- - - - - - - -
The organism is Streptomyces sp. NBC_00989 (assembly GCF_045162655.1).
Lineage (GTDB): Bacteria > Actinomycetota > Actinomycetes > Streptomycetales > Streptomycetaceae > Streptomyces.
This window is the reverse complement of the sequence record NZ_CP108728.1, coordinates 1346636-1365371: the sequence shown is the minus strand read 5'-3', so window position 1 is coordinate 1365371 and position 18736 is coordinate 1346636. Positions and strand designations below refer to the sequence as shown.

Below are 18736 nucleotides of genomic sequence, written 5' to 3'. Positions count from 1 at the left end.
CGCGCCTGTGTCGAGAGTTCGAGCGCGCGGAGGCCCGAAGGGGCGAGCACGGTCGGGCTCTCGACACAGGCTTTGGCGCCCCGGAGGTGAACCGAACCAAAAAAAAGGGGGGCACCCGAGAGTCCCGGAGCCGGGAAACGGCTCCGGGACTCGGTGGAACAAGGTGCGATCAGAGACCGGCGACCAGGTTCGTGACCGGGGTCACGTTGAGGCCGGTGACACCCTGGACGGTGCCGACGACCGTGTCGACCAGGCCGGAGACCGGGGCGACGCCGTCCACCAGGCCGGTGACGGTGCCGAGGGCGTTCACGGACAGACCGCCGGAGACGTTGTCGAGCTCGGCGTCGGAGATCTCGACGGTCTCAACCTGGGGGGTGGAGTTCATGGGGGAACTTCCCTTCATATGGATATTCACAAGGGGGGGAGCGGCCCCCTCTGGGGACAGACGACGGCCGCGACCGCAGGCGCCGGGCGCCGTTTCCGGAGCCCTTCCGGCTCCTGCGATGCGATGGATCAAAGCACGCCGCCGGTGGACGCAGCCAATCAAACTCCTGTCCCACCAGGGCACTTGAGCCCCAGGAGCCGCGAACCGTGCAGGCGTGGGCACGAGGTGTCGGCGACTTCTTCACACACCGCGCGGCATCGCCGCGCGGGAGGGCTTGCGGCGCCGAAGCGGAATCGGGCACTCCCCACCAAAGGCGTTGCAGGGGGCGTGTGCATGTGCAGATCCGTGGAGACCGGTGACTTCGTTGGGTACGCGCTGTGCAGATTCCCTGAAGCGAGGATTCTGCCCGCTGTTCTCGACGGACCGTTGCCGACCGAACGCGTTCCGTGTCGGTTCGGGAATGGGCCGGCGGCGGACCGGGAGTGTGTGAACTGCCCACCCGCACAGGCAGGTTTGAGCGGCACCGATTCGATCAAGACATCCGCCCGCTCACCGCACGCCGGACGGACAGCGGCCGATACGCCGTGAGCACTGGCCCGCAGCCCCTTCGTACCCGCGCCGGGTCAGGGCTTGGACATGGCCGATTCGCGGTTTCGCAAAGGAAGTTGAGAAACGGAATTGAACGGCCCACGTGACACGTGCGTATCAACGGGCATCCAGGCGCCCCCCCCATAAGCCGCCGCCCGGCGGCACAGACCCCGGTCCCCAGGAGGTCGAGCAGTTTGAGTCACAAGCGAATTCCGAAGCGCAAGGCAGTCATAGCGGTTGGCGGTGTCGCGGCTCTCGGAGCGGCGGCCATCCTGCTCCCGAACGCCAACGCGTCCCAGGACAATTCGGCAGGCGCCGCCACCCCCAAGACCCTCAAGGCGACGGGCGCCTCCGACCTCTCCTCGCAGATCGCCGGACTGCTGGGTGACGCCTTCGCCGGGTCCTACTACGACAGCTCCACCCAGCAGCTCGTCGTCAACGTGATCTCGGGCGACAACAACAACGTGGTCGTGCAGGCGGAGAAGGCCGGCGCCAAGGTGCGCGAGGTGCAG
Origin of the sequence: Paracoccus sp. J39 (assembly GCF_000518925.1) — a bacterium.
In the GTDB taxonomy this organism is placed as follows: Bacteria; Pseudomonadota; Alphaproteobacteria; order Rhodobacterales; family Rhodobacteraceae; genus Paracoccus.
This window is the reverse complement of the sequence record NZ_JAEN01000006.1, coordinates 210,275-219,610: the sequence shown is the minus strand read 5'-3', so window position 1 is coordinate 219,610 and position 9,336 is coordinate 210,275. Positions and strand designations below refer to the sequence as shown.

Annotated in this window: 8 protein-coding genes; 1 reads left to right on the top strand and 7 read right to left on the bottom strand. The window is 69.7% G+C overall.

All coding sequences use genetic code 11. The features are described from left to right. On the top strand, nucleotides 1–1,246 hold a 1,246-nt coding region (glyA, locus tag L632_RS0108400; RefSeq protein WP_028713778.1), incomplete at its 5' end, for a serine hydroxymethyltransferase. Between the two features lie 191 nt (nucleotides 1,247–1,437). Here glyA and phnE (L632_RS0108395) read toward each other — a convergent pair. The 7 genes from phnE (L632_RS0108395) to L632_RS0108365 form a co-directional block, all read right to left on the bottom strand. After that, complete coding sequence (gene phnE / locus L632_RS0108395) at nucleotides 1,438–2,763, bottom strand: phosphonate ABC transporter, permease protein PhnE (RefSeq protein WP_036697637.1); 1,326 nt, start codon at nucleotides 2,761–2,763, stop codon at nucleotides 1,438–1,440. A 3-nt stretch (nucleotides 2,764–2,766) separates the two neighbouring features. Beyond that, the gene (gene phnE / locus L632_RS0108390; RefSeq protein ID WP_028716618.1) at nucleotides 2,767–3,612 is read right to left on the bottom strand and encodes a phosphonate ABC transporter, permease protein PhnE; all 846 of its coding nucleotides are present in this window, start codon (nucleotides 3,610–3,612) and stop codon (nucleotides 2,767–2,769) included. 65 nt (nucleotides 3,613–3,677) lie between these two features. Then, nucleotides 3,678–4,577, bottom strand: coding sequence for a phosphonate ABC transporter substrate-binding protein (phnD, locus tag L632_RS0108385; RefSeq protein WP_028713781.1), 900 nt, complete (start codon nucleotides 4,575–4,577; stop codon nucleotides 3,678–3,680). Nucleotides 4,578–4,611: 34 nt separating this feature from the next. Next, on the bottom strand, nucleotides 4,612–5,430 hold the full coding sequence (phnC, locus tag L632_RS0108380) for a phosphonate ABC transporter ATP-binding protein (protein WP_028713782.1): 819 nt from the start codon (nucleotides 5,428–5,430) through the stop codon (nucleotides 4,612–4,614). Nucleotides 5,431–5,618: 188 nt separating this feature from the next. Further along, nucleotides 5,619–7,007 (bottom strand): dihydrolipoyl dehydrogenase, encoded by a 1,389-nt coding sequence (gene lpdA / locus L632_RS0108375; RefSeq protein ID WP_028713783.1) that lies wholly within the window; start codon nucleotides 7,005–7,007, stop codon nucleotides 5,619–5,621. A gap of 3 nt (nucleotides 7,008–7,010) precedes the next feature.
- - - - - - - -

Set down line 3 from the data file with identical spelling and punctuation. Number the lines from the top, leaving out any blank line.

This window is the reverse complement of the sequence record NZ_CP108728.1, coordinates 1346636-1365371: the sequence shown is the minus strand read 5'-3', so window position 1 is coordinate 1365371 and position 18736 is coordinate 1346636. Positions and strand designations below refer to the sequence as shown.